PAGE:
Boeing Takes $1 Billion Charge against 747-8, First Flight Delayed
Boeing announced today that it would take a pre-tax charge against third-quarter financial results of approximately $1 billion “due to increased production costs and the difficult market conditions” associated with the 747-8 program. Rather than flying three prototypes of the model’s cargo version by the end of this year, as program head Mo Yahyavi had predicted in late August, the company now says it won’t fly the first airplane until early next year. Schedules now call for first delivery in the fourth quarter of next year, rather than the third, as previously anticipated, while first delivery of the passenger version remains slated for the fourth quarter of 2011.
Some $640 million of the charge reflects higher estimated costs to produce 747-8s at both Boeing and supplier facilities, according to the company. As the program assembled major components of initial 747-8 freighters during the third quarter, it became clear that late maturity of engineering designs has caused greater than expected re-work and disruption in manufacturing, added Boeing. As a result, the program absorbed further human resources and higher supplier expenses.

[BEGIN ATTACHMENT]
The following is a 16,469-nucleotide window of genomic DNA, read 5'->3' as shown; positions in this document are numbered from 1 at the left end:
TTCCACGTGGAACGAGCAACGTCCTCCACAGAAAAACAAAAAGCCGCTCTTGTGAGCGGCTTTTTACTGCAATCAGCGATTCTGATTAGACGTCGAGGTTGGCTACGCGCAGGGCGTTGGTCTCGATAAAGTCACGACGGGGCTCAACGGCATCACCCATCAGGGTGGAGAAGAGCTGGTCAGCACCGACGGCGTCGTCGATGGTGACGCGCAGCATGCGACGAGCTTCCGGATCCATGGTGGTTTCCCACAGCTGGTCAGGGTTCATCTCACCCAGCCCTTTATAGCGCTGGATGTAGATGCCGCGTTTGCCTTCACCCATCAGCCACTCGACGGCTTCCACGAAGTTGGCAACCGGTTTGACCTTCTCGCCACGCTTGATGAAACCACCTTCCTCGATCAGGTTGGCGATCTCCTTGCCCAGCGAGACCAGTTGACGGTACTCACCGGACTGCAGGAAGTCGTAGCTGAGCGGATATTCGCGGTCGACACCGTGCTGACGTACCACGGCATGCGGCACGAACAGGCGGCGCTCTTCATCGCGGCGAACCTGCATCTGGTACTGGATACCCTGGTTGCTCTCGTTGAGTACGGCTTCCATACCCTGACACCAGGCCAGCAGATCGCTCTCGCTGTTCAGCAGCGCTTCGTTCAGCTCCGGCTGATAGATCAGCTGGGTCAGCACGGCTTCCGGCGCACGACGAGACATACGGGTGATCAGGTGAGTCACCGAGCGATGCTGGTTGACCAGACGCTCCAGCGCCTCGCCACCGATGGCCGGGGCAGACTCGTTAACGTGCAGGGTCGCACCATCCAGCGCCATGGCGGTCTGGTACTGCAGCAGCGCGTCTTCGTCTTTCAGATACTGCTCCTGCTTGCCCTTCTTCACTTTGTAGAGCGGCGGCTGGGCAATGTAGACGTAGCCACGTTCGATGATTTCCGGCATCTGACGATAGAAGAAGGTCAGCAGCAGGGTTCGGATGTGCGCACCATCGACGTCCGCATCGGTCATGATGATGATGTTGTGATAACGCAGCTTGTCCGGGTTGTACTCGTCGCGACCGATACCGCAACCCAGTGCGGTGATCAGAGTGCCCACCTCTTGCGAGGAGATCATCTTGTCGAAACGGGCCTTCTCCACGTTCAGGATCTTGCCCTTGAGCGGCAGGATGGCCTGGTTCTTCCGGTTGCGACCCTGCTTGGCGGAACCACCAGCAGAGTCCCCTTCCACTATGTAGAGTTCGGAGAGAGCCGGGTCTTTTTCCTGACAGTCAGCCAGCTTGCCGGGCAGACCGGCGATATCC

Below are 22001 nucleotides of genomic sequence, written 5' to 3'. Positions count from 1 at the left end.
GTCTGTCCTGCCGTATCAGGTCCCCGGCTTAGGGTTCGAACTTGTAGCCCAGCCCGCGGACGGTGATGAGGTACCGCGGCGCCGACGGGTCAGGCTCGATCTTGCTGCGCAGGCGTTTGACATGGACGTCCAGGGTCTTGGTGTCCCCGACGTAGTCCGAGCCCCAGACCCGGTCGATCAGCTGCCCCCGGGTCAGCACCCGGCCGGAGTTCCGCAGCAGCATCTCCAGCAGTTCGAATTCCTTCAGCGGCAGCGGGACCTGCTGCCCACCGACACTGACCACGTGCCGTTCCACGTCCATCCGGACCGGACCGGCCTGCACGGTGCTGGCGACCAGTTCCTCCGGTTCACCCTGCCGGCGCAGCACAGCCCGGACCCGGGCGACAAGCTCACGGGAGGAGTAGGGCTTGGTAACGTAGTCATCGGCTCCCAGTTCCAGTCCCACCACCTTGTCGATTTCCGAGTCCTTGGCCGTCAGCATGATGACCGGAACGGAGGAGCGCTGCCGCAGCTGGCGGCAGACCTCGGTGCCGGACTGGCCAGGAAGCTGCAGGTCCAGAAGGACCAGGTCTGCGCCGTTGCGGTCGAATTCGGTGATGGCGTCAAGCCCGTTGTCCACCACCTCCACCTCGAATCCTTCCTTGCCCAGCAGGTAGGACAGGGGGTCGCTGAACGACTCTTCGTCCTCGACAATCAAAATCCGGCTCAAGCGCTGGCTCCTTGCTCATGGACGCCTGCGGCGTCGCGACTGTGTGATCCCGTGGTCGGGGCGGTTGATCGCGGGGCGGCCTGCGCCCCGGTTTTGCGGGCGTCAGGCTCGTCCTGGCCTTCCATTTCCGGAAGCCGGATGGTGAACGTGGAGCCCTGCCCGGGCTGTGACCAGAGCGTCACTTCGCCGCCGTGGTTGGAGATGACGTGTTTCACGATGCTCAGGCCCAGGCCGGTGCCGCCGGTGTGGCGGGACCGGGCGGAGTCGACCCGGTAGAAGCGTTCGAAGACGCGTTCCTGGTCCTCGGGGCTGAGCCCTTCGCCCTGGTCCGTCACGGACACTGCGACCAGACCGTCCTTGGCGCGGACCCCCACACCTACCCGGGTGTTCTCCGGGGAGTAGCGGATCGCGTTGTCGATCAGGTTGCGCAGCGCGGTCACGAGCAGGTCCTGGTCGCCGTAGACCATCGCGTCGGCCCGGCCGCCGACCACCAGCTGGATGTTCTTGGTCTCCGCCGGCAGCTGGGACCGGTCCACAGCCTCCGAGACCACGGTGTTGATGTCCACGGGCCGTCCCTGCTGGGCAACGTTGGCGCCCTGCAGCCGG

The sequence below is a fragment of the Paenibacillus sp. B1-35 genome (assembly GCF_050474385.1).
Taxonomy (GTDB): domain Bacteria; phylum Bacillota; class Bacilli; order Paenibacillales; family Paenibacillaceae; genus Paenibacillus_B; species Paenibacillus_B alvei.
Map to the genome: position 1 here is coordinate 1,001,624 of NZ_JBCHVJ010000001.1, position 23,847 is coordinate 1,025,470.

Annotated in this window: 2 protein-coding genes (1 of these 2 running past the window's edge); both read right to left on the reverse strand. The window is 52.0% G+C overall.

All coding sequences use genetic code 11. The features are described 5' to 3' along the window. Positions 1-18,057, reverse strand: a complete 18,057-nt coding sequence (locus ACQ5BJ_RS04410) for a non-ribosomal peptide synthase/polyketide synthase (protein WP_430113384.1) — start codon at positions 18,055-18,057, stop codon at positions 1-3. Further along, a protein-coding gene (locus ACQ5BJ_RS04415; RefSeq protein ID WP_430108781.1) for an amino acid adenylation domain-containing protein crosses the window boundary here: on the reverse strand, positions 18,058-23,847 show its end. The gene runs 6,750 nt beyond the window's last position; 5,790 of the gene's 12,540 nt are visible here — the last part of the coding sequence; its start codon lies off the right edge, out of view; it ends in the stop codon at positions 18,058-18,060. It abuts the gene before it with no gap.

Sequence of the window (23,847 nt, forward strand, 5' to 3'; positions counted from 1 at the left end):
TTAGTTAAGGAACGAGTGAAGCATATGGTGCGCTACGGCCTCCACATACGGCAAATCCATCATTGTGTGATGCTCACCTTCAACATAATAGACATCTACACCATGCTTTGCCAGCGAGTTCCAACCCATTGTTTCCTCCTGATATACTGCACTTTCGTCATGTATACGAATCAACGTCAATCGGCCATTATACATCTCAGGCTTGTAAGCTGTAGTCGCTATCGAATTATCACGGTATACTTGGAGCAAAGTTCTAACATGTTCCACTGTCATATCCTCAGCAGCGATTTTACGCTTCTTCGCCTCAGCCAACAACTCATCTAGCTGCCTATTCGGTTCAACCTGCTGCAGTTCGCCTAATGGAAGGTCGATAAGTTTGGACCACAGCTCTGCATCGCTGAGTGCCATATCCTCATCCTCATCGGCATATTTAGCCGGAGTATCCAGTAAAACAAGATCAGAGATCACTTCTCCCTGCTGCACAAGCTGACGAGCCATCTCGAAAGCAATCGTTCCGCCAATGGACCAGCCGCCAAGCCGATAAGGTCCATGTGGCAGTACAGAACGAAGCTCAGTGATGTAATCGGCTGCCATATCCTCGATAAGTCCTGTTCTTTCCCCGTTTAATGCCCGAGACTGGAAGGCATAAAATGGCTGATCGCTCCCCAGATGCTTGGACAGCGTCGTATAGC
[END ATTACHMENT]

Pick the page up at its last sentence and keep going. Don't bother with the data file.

The remaining $360 million of the charge relates to “challenging market conditions” and the company’s decision to maintain the 747-8 production rate at 1.5 airplanes per month nearly two years longer than previously planned, deferring an increase to two per month. Higher allocation of fixed expenses and volume-based penalties to suppliers are the main drivers of the additional costs.
Because the 747 program stands in a loss position, the company will immediately record costs in the third quarter for future 747-8 deliveries.